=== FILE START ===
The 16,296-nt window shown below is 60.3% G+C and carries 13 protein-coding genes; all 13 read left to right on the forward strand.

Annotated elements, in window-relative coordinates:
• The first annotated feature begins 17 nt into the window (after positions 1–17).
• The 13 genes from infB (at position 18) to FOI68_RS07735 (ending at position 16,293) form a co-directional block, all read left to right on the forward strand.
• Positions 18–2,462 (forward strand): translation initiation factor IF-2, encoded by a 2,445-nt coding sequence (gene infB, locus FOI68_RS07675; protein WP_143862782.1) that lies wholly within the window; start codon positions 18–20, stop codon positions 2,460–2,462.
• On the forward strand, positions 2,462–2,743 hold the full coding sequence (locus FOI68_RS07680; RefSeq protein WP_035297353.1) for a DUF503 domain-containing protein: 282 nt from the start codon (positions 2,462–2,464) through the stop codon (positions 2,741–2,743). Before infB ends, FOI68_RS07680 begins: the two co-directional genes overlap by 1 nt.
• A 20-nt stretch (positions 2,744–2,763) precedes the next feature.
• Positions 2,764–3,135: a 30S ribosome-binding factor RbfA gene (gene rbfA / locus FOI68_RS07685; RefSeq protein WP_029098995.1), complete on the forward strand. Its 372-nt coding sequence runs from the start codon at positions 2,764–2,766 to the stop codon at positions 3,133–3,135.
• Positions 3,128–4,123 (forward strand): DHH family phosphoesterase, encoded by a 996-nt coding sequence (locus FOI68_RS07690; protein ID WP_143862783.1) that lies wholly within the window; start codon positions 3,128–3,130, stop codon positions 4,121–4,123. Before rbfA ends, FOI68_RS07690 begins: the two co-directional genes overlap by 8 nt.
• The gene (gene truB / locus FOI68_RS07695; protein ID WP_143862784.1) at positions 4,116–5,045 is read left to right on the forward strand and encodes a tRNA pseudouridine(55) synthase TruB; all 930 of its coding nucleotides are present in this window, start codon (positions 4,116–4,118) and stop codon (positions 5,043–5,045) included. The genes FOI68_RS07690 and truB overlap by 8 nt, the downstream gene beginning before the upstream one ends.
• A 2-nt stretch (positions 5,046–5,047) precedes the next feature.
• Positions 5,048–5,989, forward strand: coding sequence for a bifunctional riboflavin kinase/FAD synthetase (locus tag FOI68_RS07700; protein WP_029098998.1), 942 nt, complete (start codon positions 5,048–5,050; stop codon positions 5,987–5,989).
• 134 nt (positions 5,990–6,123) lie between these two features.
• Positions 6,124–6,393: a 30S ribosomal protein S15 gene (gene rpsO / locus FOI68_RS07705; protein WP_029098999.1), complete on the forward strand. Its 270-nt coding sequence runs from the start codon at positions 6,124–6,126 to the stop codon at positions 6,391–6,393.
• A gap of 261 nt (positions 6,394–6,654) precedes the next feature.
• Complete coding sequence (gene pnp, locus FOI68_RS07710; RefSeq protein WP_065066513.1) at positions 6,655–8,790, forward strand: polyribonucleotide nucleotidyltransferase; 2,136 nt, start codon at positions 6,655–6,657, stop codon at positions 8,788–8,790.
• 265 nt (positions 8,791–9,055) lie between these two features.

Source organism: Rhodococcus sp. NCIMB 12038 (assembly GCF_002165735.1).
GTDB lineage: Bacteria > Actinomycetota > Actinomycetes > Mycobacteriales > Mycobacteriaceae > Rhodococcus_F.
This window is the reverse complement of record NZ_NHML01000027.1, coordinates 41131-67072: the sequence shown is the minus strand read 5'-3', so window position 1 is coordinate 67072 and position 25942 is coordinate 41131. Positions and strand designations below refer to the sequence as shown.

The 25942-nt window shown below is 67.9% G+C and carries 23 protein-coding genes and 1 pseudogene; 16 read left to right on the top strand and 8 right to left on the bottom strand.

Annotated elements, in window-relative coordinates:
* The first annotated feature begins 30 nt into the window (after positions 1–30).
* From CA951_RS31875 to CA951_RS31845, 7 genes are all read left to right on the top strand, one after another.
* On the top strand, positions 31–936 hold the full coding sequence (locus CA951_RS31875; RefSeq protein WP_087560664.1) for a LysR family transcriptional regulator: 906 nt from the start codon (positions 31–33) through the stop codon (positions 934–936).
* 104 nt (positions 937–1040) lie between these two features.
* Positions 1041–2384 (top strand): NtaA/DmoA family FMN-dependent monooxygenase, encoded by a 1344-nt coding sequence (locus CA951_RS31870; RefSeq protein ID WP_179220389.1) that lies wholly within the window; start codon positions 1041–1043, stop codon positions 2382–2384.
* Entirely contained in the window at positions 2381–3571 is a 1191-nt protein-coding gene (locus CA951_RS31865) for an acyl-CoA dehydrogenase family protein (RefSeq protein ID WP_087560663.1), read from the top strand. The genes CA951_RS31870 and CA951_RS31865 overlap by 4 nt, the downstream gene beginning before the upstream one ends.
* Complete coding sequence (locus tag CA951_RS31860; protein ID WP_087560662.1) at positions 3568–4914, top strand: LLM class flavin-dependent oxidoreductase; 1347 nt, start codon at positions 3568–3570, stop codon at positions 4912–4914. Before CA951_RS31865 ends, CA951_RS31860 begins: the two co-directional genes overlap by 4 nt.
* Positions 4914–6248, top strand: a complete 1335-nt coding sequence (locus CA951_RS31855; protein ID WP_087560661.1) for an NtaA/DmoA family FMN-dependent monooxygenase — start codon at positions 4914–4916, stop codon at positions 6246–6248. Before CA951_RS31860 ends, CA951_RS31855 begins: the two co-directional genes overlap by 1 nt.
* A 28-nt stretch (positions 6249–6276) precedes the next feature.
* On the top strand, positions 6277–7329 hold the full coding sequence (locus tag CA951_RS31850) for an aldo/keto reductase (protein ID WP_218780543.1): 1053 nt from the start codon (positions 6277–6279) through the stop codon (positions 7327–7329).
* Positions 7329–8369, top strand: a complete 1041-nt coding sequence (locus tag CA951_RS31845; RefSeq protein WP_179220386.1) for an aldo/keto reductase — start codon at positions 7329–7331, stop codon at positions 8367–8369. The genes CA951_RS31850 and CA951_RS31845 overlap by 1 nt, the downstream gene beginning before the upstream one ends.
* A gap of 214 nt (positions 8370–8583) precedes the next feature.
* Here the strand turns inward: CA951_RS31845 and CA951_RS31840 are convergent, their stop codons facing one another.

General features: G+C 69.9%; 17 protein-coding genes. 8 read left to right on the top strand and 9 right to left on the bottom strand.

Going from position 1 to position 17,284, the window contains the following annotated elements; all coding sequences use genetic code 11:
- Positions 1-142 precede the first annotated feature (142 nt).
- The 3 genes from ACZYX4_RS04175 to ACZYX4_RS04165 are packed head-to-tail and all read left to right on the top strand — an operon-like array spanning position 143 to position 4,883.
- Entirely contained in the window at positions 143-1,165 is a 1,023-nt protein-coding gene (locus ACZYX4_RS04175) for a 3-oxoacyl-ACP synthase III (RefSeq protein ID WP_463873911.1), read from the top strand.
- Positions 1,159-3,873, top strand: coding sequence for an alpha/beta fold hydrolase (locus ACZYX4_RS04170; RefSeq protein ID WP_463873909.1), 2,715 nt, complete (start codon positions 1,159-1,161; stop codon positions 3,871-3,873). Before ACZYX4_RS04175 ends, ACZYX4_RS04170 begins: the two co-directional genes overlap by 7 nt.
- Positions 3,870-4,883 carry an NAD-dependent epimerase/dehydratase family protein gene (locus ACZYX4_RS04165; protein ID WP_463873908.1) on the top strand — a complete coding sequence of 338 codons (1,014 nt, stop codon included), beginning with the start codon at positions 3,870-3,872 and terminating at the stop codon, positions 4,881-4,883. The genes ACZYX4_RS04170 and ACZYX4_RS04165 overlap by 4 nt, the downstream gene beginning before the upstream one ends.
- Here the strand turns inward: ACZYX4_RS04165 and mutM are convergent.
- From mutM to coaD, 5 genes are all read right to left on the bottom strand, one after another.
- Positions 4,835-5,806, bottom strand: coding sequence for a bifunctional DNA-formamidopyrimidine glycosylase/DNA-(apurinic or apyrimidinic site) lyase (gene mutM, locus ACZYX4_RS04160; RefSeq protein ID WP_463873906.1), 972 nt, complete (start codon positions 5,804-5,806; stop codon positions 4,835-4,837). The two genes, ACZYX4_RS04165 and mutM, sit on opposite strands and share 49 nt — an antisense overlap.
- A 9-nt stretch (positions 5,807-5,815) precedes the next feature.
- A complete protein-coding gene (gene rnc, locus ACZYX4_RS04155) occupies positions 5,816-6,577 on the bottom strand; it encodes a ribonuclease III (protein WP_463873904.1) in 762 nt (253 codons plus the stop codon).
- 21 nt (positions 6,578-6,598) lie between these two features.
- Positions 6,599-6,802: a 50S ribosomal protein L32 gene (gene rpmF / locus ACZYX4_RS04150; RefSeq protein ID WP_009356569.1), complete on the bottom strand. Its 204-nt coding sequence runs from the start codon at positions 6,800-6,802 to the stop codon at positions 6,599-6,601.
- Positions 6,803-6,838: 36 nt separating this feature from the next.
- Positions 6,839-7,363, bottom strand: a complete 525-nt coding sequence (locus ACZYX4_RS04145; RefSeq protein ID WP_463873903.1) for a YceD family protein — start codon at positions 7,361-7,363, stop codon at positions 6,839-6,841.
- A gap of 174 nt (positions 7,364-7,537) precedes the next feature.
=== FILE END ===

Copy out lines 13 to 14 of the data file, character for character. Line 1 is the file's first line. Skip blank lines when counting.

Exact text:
• 134 nt (positions 5,990–6,123) lie between these two features.
• Positions 6,124–6,393: a 30S ribosomal protein S15 gene (gene rpsO / locus FOI68_RS07705; protein WP_029098999.1), complete on the forward strand. Its 270-nt coding sequence runs from the start codon at positions 6,124–6,126 to the stop codon at positions 6,391–6,393.